In 2012, around 23.1 million people were addicted to drugs or alcohol in America and only 2.5 million of them were treated for their addictions, the National Institute on Drug Abuse reports.
The causes of addiction aren’t the same for every addict. Some find themselves deep into the world of substance abuse merely by happenstance after spending too much time using with friends. Others are predisposed to it from childhood when brought up in a home where drug and alcohol abuse was frequently present or condoned. Some others might even have biological markers for addiction. The causes are numerous, and a quality treatment program recognizes that and works on healing the addict’s dependency, as well as the wounds that led to it.
For some addicts, their dependency on drugs or alcohol grew from a physical standpoint. Over a prolonged period of time, the body became reliant upon the substance to feel good and normal. When they try to break free of that dependence, they enter withdrawal. Symptoms of this can include:
- Extreme thirst
- Nausea and vomiting
- Vivid nightmares
Often stemming from regular use of prescribed medicine, physical dependence is very common among individuals who take prescription opioid pain relievers. The number of people using prescription painkillers medicinally is quite large, with 259 million scripts being written for these drugs in 2012 alone, per the Centers for Disease Control and Prevention.
The best treatment programs will also know how to treat co-occurring disorders, which is highly common among the substance abusing population. According to the National Alliance on Mental Illness, 53 percent of drug addicts and 37 percent of alcoholics have one or more serious mental health disorders. Left untreated, these illnesses fester, grow, and lead the substance abuser right back to self-medicating the same symptoms. Those who suffer from mental illness can benefit a great deal too from therapies, such as Cognitive Behavioral Therapy, Dialectical Behavior Therapy and talk therapy.
Many substance users may not have a diagnosable mental health disorder, but they still have emotional wounds that have scarred them. Traumas endured during childhood and adolescence often leave lasting marks on a person’s psyche that — if ignored — can cause them to lose control and engage in problematic behaviors, such as substance abuse.
Addiction to psychotherapeutic drugs is a constant factor in treating these illnesses, too. Many clients enter treatment aware of their disorder and hooked on the very medications that treat it. The Drug Enforcement Administration reports the results of a 2011 survey touting lifetime abuse of benzodiazepines — drugs commonly used to treat anxiety — reaching 20.4 million people aged 12 and older.
If you grew up in a home where drugs and alcohol were frequently used, you may be predisposed to substance abuse. Many try to convince themselves that they are stronger than the factors at play in their upbringing, but don’t underestimate the power environment has on you. Case in point, many addicts believe for a very long time that they can control their substance abuse. Yet when stress or a trigger arises, they’re back at it.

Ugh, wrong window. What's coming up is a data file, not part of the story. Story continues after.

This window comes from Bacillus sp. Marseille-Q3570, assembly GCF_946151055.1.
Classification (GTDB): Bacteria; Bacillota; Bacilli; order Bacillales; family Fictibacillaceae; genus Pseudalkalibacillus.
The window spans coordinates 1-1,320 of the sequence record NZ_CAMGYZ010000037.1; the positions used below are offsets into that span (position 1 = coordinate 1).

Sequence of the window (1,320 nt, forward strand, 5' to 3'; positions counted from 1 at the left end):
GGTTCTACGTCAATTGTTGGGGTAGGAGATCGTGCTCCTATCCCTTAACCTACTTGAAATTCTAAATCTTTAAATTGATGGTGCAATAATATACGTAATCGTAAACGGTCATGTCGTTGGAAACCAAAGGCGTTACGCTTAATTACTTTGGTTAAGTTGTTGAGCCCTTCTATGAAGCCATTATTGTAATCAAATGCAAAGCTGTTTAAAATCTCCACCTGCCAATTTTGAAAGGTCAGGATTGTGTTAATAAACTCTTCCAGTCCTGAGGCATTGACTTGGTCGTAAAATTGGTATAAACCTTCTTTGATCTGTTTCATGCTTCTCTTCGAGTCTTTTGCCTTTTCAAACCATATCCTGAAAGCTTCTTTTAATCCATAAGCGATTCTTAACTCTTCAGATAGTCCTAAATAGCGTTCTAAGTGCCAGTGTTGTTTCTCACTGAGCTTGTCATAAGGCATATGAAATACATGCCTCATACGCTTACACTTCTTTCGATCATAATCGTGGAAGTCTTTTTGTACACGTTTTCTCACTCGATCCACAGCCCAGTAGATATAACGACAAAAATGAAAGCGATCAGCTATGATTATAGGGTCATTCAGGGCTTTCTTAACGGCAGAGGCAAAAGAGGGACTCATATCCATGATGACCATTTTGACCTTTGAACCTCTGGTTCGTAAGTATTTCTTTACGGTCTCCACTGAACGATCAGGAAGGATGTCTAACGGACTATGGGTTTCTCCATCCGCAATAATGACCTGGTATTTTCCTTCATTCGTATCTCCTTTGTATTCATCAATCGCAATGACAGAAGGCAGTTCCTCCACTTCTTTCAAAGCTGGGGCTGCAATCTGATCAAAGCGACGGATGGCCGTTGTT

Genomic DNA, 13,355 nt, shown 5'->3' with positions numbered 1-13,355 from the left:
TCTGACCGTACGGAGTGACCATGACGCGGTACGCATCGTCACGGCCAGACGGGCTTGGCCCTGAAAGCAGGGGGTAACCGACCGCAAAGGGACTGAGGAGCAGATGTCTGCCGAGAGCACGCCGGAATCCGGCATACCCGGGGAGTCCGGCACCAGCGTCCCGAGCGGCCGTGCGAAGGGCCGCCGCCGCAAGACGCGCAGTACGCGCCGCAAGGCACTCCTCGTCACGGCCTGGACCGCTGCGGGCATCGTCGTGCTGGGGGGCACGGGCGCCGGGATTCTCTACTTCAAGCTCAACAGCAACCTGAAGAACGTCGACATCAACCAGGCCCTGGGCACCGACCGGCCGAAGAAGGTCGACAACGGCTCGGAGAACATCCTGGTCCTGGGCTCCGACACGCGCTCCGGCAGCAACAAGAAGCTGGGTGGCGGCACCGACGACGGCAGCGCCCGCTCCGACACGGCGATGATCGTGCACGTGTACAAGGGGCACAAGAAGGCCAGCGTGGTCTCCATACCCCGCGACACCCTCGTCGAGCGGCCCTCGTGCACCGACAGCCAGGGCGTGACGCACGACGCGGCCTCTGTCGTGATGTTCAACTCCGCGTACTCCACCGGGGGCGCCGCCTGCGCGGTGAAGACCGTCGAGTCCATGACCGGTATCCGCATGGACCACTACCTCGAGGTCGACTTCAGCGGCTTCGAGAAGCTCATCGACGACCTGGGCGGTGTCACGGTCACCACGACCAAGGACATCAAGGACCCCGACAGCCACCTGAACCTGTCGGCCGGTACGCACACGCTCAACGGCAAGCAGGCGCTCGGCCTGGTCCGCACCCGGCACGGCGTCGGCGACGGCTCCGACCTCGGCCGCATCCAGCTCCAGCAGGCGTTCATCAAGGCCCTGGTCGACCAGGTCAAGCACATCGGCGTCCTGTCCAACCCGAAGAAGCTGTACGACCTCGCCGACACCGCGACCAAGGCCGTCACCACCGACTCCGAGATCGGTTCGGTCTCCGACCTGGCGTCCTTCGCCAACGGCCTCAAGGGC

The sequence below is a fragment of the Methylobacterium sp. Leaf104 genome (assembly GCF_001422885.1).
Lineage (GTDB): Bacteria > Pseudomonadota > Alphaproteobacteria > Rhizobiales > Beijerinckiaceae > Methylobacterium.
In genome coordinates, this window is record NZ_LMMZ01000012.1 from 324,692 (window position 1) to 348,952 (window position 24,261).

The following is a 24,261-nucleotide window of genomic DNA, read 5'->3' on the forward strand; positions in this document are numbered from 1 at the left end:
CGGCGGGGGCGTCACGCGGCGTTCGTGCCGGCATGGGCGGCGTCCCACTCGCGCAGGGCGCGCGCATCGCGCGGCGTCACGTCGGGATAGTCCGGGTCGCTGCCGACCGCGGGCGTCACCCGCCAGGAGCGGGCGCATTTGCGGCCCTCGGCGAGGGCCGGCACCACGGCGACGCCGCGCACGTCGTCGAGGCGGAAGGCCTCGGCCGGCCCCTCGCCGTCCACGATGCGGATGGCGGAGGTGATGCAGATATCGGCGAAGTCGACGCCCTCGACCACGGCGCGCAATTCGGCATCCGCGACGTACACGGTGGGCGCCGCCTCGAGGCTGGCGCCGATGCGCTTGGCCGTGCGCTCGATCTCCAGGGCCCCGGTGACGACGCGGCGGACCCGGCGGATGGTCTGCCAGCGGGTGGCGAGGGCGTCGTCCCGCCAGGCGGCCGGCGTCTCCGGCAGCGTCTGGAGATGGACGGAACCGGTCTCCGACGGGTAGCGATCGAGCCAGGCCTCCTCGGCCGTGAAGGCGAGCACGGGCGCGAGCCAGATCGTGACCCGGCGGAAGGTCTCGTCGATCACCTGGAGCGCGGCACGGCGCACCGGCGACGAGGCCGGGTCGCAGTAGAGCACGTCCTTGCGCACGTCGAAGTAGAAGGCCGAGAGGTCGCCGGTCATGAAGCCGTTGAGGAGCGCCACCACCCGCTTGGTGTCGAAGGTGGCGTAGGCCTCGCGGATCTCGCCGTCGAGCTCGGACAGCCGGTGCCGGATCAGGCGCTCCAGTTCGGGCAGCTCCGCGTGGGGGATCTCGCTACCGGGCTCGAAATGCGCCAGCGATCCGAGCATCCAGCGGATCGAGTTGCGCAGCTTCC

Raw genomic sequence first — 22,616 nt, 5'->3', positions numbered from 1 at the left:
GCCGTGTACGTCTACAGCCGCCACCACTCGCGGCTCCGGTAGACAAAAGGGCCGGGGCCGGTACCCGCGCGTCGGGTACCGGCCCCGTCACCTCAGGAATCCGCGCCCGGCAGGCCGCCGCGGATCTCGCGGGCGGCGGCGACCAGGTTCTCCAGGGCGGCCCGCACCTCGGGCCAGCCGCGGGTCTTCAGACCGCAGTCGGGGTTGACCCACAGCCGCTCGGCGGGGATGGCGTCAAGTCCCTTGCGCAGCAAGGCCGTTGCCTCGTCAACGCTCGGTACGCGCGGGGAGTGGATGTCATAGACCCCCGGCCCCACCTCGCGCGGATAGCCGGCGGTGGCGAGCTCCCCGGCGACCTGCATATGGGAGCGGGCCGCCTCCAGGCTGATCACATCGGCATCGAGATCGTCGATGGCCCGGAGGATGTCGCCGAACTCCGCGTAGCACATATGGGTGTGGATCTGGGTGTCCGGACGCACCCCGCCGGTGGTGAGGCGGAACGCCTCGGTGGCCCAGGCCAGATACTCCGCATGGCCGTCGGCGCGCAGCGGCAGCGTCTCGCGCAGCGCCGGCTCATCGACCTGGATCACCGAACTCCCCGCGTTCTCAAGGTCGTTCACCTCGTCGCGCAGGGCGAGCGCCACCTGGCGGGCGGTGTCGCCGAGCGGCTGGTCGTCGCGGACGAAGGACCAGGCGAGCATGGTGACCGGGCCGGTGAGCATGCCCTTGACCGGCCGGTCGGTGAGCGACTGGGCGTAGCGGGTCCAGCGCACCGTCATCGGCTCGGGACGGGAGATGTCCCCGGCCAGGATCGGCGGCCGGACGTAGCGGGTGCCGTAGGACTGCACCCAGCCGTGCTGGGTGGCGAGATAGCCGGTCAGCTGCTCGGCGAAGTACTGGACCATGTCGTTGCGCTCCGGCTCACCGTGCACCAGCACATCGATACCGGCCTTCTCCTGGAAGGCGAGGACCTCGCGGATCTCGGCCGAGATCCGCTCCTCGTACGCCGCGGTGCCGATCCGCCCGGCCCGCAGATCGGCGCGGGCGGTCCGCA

If your peers regularly engage in substance abuse, you’re more likely to do so as well. Moreover, parental substance abuse plays a huge factor in whether or not you’ll ever try drugs or end up addicted. NIDA reported on one study in which adolescents at age 15 who had low levels of family bonding in their lives were three times more likely to start using illicit substances than kids with higher levels of family activity and attachment. The same goes for peer antisocial activity — high levels of such after age 15 later made for 18-year-old individuals who were four times as likely to start using drugs and alcohol than their peers who had lower levels of antisocial peer influence.
Substance abuse often starts at the hands of friends and family. Access to drugs and alcohol is easiest through them. Per the Office of National Drug Control Policy, data from 2009 and 2010 points to 71 percent of prescription painkiller abusers obtaining their supply from friends and family — either with or without their knowledge. Individuals who have suffered physical or sexual abuse in the early years of their lives and those who have been witness to violent behavior are also more likely to grow up and be substance abusers.
There are biological causes of addiction. Current theories rely on the premise that addiction alone isn’t caused, but it is more likely in some people than others who engage in substance abuse. This is especially true of the parent-child dynamic. Even when parents are not present in raising the child and the environmental influence can be removed, the genetic tie to addiction remains present. The National Council on Alcoholism and Drug Dependence details this well in a report on adoption studies in which sons of alcoholic biological parents were adopted in infancy and were still four times more likely to become alcoholics themselves.There is no single isolated addiction gene. The process of growing addicted to a substance doesn’t happen overnight, nor does it happen the same way for every addict. This is why one-size-fits-all treatment approaches don’t work. Some data that points toward a genetic-addiction link includes:
- DRD2 — an opioid dopamine receptor — has an A1 allele that is most often found in cocaine addicts or alcoholics.
- Lab mice that lack certain receptors are drawn to certain substances more than mice that have said receptors.
- CYP2A6 — a protective gene allele that inflicts nausea and vomiting upon smokers — is more commonly seen in non-smokers than those who smoke.